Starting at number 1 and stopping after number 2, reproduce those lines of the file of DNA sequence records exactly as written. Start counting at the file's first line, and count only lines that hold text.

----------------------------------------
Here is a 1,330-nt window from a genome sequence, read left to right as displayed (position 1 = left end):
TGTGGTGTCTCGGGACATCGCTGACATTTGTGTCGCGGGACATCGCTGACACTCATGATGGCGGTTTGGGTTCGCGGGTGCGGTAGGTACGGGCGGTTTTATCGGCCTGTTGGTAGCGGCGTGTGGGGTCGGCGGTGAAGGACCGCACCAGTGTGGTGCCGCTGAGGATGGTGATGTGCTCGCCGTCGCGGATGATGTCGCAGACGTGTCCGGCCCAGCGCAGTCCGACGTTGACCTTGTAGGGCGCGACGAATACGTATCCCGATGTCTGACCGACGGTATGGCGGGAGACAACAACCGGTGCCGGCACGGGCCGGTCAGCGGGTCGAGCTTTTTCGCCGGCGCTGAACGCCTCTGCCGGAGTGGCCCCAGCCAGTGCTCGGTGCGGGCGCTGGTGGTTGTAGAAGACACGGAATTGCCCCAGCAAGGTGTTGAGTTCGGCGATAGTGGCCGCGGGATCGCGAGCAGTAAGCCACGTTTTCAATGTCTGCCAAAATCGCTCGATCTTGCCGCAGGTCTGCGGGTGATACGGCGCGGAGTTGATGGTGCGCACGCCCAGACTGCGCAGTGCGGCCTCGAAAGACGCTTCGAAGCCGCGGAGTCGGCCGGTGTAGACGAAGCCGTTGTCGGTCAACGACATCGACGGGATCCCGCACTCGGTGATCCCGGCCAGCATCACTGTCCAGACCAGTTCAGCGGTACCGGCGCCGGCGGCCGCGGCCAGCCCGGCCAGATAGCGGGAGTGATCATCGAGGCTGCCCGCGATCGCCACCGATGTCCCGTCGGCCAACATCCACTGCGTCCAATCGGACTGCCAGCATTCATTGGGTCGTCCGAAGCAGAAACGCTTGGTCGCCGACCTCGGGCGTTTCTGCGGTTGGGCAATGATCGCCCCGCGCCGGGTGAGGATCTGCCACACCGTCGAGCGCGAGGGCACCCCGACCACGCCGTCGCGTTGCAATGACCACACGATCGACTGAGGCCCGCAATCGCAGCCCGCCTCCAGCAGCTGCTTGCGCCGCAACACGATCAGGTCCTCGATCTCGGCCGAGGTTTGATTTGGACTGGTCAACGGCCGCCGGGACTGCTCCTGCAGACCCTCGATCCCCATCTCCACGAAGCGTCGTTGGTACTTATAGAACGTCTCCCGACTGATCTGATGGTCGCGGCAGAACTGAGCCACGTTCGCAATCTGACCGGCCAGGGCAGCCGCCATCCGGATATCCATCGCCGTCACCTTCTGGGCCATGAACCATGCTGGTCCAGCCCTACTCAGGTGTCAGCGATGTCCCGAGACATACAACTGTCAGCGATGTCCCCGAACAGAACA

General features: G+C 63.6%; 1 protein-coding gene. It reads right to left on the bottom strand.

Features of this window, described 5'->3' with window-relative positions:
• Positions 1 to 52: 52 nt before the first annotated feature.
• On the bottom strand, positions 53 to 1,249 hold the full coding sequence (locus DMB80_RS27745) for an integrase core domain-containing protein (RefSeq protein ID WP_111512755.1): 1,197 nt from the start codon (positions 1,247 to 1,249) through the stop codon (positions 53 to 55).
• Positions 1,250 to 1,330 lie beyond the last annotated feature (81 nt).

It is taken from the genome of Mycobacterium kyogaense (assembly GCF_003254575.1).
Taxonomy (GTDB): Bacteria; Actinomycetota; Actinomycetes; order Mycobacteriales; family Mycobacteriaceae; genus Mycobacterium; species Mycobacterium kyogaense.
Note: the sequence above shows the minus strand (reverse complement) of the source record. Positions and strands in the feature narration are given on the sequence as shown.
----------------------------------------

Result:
Here is a 1,330-nt window from a genome sequence, read left to right as displayed (position 1 = left end):
TGTGGTGTCTCGGGACATCGCTGACATTTGTGTCGCGGGACATCGCTGACACTCATGATGGCGGTTTGGGTTCGCGGGTGCGGTAGGTACGGGCGGTTTTATCGGCCTGTTGGTAGCGGCGTGTGGGGTCGGCGGTGAAGGACCGCACCAGTGTGGTGCCGCTGAGGATGGTGATGTGCTCGCCGTCGCGGATGATGTCGCAGACGTGTCCGGCCCAGCGCAGTCCGACGTTGACCTTGTAGGGCGCGACGAATACGTATCCCGATGTCTGACCGACGGTATGGCGGGAGACAACAACCGGTGCCGGCACGGGCCGGTCAGCGGGTCGAGCTTTTTCGCCGGCGCTGAACGCCTCTGCCGGAGTGGCCCCAGCCAGTGCTCGGTGCGGGCGCTGGTGGTTGTAGAAGACACGGAATTGCCCCAGCAAGGTGTTGAGTTCGGCGATAGTGGCCGCGGGATCGCGAGCAGTAAGCCACGTTTTCAATGTCTGCCAAAATCGCTCGATCTTGCCGCAGGTCTGCGGGTGATACGGCGCGGAGTTGATGGTGCGCACGCCCAGACTGCGCAGTGCGGCCTCGAAAGACGCTTCGAAGCCGCGGAGTCGGCCGGTGTAGACGAAGCCGTTGTCGGTCAACGACATCGACGGGATCCCGCACTCGGTGATCCCGGCCAGCATCACTGTCCAGACCAGTTCAGCGGTACCGGCGCCGGCGGCCGCGGCCAGCCCGGCCAGATAGCGGGAGTGATCATCGAGGCTGCCCGCGATCGCCACCGATGTCCCGTCGGCCAACATCCACTGCGTCCAATCGGACTGCCAGCATTCATTGGGTCGTCCGAAGCAGAAACGCTTGGTCGCCGACCTCGGGCGTTTCTGCGGTTGGGCAATGATCGCCCCGCGCCGGGTGAGGATCTGCCACACCGTCGAGCGCGAGGGCACCCCGACCACGCCGTCGCGTTGCAATGACCACACGATCGACTGAGGCCCGCAATCGCAGCCCGCCTCCAGCAGCTGCTTGCGCCGCAACACGATCAGGTCCTCGATCTCGGCCGAGGTTTGATTTGGACTGGTCAACGGCCGCCGGGACTGCTCCTGCAGACCCTCGATCCCCATCTCCACGAAGCGTCGTTGGTACTTATAGAACGTCTCCCGACTGATCTGATGGTCGCGGCAGAACTGAGCCACGTTCGCAATCTGACCGGCCAGGGCAGCCGCCATCCGGATATCCATCGCCGTCACCTTCTGGGCCATGAACCATGCTGGTCCAGCCCTACTCAGGTGTCAGCGATGTCCCGAGACATACAACTGTCAGCGATGTCCCCGAACAGAACA